Major Climate Report Warns of Irreversible Damage from 2°C Warming
Representational Image. Image Courtesy: Pexels
Patna: A groundbreaking State of the Cryosphere Report released by the International Cryosphere Climate Initiative (ICCI) on Thursday reveals alarming consequences of 2°C global warming, emphasising irreversible damage to Earth's ice.
The report, reviewed and supported by over 60 leading cryosphere scientists, paints a grim picture, warning that a mere 2°C rise will lead to catastrophic loss of Earth's ice sheets, mountain glaciers and snow, sea ice, permafrost, and polar oceans. This information, crucially timed before the UNFCCC Conference of Parties (COP28) in Dubai from November 30 to December 12, 2023, calls for urgent global action.
Pam Pearson, Director of ICCI, stressed the urgency: "Today’s landmark report shows that we need to take 2°C off the table." In a press statement, she urged global leaders to recognise that 2°C is too high for Earth’s cryosphere, referring to the ongoing climate disasters and ice loss in 2023.
The report underscores severe and irreversible consequences for millions of people, societies, and nature. It calls for the phase-out of fossil fuels and financial mechanisms to support climate action. The findings reveal that all of Earth's frozen parts will suffer irreversible damage at 2°C global warming, impacting societies and ecosystems profoundly.
Notable findings include the triggering of long-term, inexorable sea-level rise in Greenland, West Antarctica, and vulnerable portions of East Antarctica. Glaciers in major river basins worldwide will experience extensive, irreversible ice loss, heightening risks of catastrophic events like landslides and glacial lake outburst floods.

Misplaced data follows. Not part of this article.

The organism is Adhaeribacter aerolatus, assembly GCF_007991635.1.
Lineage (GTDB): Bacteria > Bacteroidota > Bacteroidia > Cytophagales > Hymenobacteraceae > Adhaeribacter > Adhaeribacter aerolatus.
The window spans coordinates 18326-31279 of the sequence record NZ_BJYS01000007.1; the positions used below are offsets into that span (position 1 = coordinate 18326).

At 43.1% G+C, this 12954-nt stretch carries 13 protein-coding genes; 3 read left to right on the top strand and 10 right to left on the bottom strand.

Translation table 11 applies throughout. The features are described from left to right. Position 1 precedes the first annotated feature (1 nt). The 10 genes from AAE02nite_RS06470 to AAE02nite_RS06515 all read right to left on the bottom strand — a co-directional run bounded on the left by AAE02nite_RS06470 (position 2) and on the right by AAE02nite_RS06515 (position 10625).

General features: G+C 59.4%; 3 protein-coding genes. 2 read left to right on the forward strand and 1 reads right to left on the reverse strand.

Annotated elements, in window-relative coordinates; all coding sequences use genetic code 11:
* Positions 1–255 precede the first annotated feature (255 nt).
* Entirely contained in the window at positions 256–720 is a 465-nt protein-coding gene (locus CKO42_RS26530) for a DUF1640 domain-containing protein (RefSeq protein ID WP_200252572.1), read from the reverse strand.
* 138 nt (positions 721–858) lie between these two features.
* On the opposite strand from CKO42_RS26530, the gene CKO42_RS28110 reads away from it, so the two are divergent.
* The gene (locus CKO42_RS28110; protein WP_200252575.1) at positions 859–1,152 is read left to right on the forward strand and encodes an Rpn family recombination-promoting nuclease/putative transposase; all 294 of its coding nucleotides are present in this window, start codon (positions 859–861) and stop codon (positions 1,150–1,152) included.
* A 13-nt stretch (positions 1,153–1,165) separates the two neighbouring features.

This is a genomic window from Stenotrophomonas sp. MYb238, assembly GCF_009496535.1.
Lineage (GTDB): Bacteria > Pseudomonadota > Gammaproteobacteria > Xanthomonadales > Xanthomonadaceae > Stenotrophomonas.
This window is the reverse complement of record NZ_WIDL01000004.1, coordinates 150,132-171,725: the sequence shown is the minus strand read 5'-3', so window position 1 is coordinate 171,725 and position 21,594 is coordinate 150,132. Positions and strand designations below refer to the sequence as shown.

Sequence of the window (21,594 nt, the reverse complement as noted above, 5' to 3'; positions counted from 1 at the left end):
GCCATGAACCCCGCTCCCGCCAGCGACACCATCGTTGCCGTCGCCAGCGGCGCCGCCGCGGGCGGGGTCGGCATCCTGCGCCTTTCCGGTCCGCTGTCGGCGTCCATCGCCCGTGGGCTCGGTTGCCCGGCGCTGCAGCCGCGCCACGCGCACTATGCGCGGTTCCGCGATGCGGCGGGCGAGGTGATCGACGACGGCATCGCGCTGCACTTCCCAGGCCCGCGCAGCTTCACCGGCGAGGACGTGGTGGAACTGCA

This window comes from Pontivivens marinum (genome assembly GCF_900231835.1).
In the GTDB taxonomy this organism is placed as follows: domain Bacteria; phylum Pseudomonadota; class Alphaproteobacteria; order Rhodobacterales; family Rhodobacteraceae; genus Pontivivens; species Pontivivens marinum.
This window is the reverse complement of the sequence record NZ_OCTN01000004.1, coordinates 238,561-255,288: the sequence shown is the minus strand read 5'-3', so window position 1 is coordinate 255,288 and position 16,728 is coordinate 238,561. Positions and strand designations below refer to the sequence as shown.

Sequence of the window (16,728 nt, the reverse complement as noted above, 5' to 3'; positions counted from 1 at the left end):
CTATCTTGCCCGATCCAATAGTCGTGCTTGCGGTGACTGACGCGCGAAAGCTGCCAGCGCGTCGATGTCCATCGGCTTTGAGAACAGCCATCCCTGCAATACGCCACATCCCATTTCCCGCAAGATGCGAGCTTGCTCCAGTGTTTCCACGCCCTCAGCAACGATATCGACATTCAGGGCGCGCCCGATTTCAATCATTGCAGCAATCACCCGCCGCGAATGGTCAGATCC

Extensive sea ice loss at both poles is predicted, with severe feedback to global weather and climate. The Arctic Ocean is projected to be sea ice-free in summer every year at 2°C, lasting for several months.
The report also highlights the extensive thawing of permafrost, leading to significant greenhouse gas emissions even after human emissions reach zero. Annual total permafrost emissions at 2°C would match the size of the entire European Union’s emissions from 2019.
Dr Pema Gyamtsho, Director General of the International Centre for Integrated Mountain Development (ICIMOD), warned that the Hindu Kush Himalaya is at the epicentre of the global cryosphere crisis, affecting mountain communities' water, food, and energy security. She said, “The Hindu Kush Himalaya is at the epicentre of the global cryosphere crisis with our glaciers, snow, and permafrost already undergoing unprecedented and irreversible changes. These changes are upending the lives of mountain communities by increasing uncertainty in the timing, availability, and seasonal distribution of mountain water resources, threatening water, food, and energy security. The State of the Cryosphere Report is a warning to global leaders that inaction at COP28 will be disastrous.”
Professor Julie Brigham-Grette from the University of Massachusetts Amherst called on world leaders to correct course at COP28 in December 2023, stating that failure to act would burden humanity for centuries by displacing millions, disrupting freshwater resources, and offsetting permafrost emissions for future generations. She said in the report, “Our message is that this insanity cannot and must not continue. COP28 and December 2023 must be when we correct the course. Otherwise, world leaders are de facto deciding to burden humanity for centuries to millennia by displacing hundreds of millions of people from flooding coastal settlements, depriving societies of life-giving freshwater resources, disrupting delicately-balanced polar ocean ecosystems, and forcing future generations to offset long-term permafrost emissions.”
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